To illustrate the breadth of care available, he points to many minimally invasive procedures, such as Transcatheter Valve Replacement (TAVR) and other heart procedures, as well as open-heart surgery, which was necessary for Castellano. And because of the partnership with Keck Medicine of USC, patients can receive the latest in surgical care without having to leave the South Bay.

Castellano’s hospital stay lasted a week, and he was very thankful for the medical care he received. “It made me appreciate how much doctors and nurses work,” he says. “They were very attentive, and I had very good care. I owe my life to the two doctors and the teams at Providence Little Company of Mary Torrance.”

Following discharge, Castellano went to rehab to help him get on track toward a normal life again, including navigating the many steps at his condominium building. He chose a rehab center in Long Beach, which enabled his parents, who live in Orange County, to visit every day.

After three weeks in rehab, Castellano went to his mother-in-law’s single-floor home in Santa Ana before finally returning to his own home at the end of September. Then it was off to cardiac rehab five times a week for six weeks at Little Company of Mary.

“They monitor you as you exercise on the treadmill, stationary bike, elliptical, while stretching and using light weights,” Castellano says. “That was cool, and everyone there was awesome. The cardiac rehab team were very attentive, telling me to slow down sometimes, letting me see how it felt when working out at a peak level, or any level, as a way to test what I could and couldn’t do. I went every day. It helped me to regain strength, after being weak from being in the hospital and the rehab center and losing 20 pounds.”

It also helped him prepare for a month-long vacation in Southeast Asia that had been arranged before he got ill. The trip involved a lot of walking through city streets, ruins, and temples in Singapore, Vietnam and Cambodia. “If I hadn’t pushed myself and my wife hadn’t pushed me to go every day to cardiac rehab, it would not have been as active a vacation,” he says.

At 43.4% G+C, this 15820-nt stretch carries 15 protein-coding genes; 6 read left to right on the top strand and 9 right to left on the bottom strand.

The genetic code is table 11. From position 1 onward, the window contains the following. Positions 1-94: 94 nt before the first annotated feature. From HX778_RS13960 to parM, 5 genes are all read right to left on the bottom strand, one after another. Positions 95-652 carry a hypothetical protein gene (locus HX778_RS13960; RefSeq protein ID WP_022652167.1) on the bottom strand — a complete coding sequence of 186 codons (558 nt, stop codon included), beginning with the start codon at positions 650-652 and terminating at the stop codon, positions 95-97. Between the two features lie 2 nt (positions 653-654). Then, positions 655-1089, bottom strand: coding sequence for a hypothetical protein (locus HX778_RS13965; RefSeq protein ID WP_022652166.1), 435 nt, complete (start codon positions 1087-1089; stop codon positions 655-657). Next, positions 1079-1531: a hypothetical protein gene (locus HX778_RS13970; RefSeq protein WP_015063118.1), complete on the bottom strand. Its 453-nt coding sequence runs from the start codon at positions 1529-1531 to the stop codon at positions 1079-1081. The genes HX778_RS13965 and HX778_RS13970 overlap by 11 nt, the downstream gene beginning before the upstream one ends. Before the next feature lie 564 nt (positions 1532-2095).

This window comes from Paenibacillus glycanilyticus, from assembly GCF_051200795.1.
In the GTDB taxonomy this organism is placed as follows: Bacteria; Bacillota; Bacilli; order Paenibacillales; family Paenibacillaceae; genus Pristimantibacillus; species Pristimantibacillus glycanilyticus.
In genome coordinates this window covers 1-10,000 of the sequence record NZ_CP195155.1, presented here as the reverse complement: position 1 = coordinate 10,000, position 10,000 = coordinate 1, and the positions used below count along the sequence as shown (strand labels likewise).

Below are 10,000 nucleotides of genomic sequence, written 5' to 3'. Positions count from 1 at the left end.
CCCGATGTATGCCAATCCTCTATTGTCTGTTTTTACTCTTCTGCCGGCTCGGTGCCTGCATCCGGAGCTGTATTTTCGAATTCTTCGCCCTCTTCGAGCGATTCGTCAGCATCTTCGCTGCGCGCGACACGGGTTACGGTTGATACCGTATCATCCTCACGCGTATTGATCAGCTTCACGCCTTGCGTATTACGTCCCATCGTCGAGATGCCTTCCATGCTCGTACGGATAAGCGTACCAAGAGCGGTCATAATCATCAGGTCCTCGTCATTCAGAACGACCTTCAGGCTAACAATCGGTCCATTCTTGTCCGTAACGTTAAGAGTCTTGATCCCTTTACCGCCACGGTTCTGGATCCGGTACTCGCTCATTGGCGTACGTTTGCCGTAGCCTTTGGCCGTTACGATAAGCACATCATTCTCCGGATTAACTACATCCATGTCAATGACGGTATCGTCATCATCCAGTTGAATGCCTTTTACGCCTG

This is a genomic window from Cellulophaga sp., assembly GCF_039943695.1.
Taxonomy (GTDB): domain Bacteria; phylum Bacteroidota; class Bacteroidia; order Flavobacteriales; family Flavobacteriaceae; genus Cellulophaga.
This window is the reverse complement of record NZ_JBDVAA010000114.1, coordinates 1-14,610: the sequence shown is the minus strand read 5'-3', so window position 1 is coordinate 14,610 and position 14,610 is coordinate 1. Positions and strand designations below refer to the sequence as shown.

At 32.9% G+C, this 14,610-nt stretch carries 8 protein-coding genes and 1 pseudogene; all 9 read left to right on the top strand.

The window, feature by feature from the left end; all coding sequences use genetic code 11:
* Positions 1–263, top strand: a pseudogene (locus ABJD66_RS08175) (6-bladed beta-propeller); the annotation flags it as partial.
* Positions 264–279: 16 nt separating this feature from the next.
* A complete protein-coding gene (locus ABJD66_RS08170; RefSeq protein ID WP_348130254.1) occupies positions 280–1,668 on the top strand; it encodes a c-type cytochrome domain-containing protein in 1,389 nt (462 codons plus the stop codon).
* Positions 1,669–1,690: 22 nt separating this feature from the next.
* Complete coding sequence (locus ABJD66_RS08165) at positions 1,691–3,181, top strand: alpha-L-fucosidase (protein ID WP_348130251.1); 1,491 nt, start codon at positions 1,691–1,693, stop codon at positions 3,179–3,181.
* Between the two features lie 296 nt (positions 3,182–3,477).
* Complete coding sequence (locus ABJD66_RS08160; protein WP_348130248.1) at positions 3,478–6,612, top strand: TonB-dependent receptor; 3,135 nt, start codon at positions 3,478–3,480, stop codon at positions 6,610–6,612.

It took expert hospital care, compassionate rehab services and a determined will for Chris Castellano to return the activities he loves.He also credits his wife and his previous work as a professional golfer for helping him cope with his illness and the long road to recovery.

“Golfing is a kick in the teeth every day,” Castellano says. “Now I feel great, work out every day, and my strength is coming back. The weights at the gym and yoga help to strengthen my core. As for endurance, I’m at 95%, and I get tired when I work out.” He is also mindful of his doctors’ warnings that because of the blood thinners he takes, he needs to be aware of the risk of bleeding if he sustains any head injuries or cuts.

Overall, though, he feels close to resuming his life as it was before heart disease and is about to test his stamina.

“I’m going to help a friend, a contractor, to put in finished carpentry for one of his clients,” Castellano explains. “I want to see how my body will react before looking to get hired somewhere again. My work is so physical, loading and unloading tools, and the work itself is so demanding. I know I can do the work. It’s a matter of having the strength and endurance. I feel like I’m on­ my way.” 

For more information on cardiac surgery services at Providence Little Company of Mary Medical Centers San Pedro and Torrance, call 844-925-0942.